E-toll ambulance woes

E-toll gantry
E-toll gantry

The South African Private Ambulance and Emergency Services Association, which represents numerous private ambulance services operators, has slammed Sanral for insisting that all non-government ambulance services which use Gauteng’s highways must be fitted with an e-tag.

Oliver Wright, CEO of the association, said that private ambulance services would be forced to use alternative routes because their frequent use of the tolled highways on a daily basis would result in exorbitant e-toll costs.

Wright added that using alternative routes would naturally slow down response times because these congested roads are not conducive to high-speed emergency responses.

“Two to three minutes can make a difference between life and death and Sanral has not considered the impact e-tolling will have.”

According to Wright, government emergency services are exempt from e-tolling but all private ambulance services have had to fit e-tags to their vehicles.

Wright said that numerous submissions made by the association, when e-tolling had been gazetted, requesting that private ambulance services also be exempt from e-tolling had been “completely ignored”.

Sanral spokesperson Vusi Mona disputed that private ambulances were not exempt from e-tolling.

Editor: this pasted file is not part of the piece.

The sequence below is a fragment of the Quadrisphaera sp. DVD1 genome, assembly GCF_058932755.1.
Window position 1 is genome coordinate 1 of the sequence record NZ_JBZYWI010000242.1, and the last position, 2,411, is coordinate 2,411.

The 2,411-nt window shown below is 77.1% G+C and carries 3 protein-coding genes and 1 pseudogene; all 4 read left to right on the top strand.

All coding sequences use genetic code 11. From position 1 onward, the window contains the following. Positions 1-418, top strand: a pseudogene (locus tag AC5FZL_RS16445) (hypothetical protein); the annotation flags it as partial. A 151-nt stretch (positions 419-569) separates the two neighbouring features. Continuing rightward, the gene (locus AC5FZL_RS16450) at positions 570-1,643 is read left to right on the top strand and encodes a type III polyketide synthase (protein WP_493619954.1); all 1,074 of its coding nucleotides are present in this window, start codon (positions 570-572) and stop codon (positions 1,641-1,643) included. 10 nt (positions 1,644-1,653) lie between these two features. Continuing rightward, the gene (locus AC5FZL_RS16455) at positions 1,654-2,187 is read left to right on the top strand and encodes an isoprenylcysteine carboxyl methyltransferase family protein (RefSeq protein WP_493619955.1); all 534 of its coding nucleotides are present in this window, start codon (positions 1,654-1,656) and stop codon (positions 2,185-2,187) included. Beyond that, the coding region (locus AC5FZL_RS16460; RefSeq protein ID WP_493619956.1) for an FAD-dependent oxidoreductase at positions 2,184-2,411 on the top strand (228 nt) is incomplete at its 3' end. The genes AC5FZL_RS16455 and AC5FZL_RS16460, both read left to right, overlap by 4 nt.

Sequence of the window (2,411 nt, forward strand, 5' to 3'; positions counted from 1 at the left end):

“Qualifying private ambulances are exempt for the payment of tolls on the Gauteng e-roads. However, as part of the exemption process these ambulances would need to obtain an e-tag, register and apply for the exemption,” he said.

But, Mona added, Sanral does not define what a qualifying private ambulance is.

“In terms of Regulation 3 of The Government Gazette no. R.741, on completion of the application wherein you are required to provide particulars of vehicles, as well as the details of the private ambulance operator, etc, you would be a candidate for qualification,” he explained.

Wright added, “It is very strange that both government and private ambulances provide the same services to the community and yet one is exempt and the other is not. If private ambulance services do qualify for exemptions, why do they need to apply [for an e-tag in the first place]?”

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